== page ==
“Yeah.” She snapped her head back up, clearing her throat. “Yes. Sorry. My daughter is home with my mom. I was just making sure there were no more hiccups with bedtime.”
Laura couldn’t remember the last time she wasn’t the one to tuck Maggie in at night, to read her a story or sing an off-key lullaby.
“That’s right,” Heather sighed, shaking her head. “I honestly forgot. Is that horrible? I forgot you guys had a baby.”
“Don’t feel bad. But you can see why I didn’t exactly relish the idea of the reunion.”
“Definitely.” Heather raised her brows, wincing. “Knowing that group, they probably had a whole ‘In Memoriam’ thing planned, and would have expected you to gush over it.”
Laura winced, letting her fingers pull at her features as she dragged them across her face.
“They kept asking me to send pictures from his time in Iraq. I know their hearts are in the right place, but I just couldn’t. I want people to remember him the way he was before. That’s how I try to remember him.”
“I bet you and Tony made gorgeous offspring.”
Chuckling, Laura pulled out her phone and found her favorite photo of Maggie. Pale-blue eyes, just like Tony’s. Wavy brown hair, just like Laura’s. Her smile revealed a slight gap where a loose baby tooth had been only moments before the picture was taken.
“That’s my Maggie. She turned six in March.”
“Goodness, Laura,” Heather sighed, running her finger over the screen. “She’s so beautiful.”
Laura tucked her phone away, smiling. “She’s pretty amazing.”
Plates of pie appeared on the table between them. Server Jerry offered a few flirtatious remarks, but neither woman fully registered them.
“Six in March?” Heather asked. “So, she wasn’t…?”
“She was only about nine-months-old when he died.”
Laura had been nursing a sleepy Maggie in their bed—debating taking a nap herself—when the first knock startled her. She’d ignored it, hoping they would go away. When they’d knocked again, Laura had expertly replaced her breast with a binky, secured Maggie in her bassinet, and tucked herself back into her nursing tank, internally cursing whoever was at the door the entire time.
When she saw the blue uniforms on the other side of the peep-hole, her heart dropped into her stomach.
“What happened?” she’d asked, opening the door.
“Mrs. Bell?” Their tone sent Laura reeling, before she even heard confirmation of her biggest fears.
“My God.” Her knees immediately buckled, and the officers had braced themselves against her, leading her to the loveseat. “My baby. Please don’t wake the baby,” she’d whispered, almost inaudible.
The rest of that day—that month, maybe even that entire year—was a long, painful blur.
“We married between his first and second deployment.” Laura brought herself back to her present company. “I got pregnant about a minute after he got home for good.”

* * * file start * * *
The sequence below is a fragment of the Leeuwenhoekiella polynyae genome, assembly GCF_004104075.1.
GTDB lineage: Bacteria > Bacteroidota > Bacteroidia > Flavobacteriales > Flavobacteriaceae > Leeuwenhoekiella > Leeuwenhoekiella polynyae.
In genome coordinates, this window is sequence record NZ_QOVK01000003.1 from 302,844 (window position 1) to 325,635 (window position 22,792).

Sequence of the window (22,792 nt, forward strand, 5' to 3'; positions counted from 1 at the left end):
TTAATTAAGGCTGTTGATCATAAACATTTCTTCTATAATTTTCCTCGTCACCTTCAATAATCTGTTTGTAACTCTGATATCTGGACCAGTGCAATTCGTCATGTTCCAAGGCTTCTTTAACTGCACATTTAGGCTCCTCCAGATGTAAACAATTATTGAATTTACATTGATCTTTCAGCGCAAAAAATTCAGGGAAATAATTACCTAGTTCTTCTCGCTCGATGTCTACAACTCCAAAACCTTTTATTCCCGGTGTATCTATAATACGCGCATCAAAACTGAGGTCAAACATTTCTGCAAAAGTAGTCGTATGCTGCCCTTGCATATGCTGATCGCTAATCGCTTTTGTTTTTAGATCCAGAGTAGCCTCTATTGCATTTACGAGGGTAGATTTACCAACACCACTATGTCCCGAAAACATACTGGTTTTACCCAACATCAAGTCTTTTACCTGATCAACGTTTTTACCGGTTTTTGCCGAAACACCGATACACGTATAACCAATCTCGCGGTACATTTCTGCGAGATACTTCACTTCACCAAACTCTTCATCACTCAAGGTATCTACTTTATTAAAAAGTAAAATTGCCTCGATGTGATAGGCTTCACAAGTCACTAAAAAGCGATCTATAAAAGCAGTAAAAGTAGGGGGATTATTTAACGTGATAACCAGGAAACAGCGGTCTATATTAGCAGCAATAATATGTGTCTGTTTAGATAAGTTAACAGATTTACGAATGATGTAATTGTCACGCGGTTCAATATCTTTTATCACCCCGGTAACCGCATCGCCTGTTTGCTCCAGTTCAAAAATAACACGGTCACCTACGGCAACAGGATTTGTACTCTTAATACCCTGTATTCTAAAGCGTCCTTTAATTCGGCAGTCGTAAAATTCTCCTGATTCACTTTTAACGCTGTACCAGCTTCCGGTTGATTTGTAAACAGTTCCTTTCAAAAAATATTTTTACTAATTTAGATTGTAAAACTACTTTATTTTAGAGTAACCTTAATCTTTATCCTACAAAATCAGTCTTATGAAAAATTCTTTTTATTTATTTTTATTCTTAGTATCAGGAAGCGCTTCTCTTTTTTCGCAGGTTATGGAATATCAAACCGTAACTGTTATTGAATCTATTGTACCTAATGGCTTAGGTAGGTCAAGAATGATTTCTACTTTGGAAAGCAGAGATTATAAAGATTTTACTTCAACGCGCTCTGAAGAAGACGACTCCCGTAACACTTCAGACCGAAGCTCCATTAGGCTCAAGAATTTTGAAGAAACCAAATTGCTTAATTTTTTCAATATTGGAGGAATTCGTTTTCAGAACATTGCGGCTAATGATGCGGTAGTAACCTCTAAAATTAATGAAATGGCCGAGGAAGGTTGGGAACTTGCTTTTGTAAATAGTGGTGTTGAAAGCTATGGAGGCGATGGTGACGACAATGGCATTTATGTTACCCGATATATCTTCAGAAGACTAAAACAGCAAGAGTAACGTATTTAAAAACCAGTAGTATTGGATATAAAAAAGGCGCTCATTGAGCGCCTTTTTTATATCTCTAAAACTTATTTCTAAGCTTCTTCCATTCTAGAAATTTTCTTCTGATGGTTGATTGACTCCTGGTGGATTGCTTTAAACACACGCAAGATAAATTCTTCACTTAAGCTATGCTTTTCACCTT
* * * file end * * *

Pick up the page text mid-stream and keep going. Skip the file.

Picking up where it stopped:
Heather snickered, almost choking on a bite of her coconut cream pie.
“He’d enlisted without a thought, as so many our age did. He lost a cousin on 9/11. Did you know?” Heather shook her head as Laura took a moment to enjoy a bite of her Dutch Apple pie. “He spent all of high school just waiting for his chance, and signed up right after graduation.”
“I always suspected you two were more than friends. Not that you would ever admit to anything.”
Laura held up her hands defensively. “We weren’t more than friends when he left. We wrote letters, though. Damn, he wrote a good letter. They gave me butterflies.” She paused, remembering the daily rush to the mailbox, praying for another letter from Tony. How she’d melted over every written promise of I love you and forever. “Didn’t take long for me to fall head over heels.”
“Never underestimate the written word.”
“Boy howdy.” They both paused for a bite of pie, a sip of cocoa.
“He struggled, like most, when he returned home. But when Mags was born, he seemed better. Happy. They’d already diagnosed his PTSD by then. He attended a support group every week and had a great therapist. He took his meds. I thought things were good. We had a routine.” Laura stared beyond the hustle of the diner, into an envisioned but unrealized future. A once glistening dream bursting with possibilities, now merely the dull outline of a what might have been. “I thought we’d see it through. Together.”
Heather closed her eyes, shaking her head and drawing in a long breath. “I wasn’t living here when it happened,” she said, “but my mom called me. And I saw some little blips on the news, and of course Facebook.”
Laura cocked her brow as if to repeat, Of course, Facebook. People posting his picture or tagging him, listing the number for the Suicide Prevention Hotline. Please share! Speak up if someone you love is struggling! Laura knew these comments were meant with genuine concern, but they always felt like a personal attack.
Why didn’t you know? Why couldn’t you see?!
Laura had known. It’s why they—and the therapist back in Bozeman—had risked insurance fraud to get him help when the waiting periods with the VA became unbearable. Dr. Franklin was on Laura’s insurance plan through her then-job, and every visit was billed as “couple’s counseling”.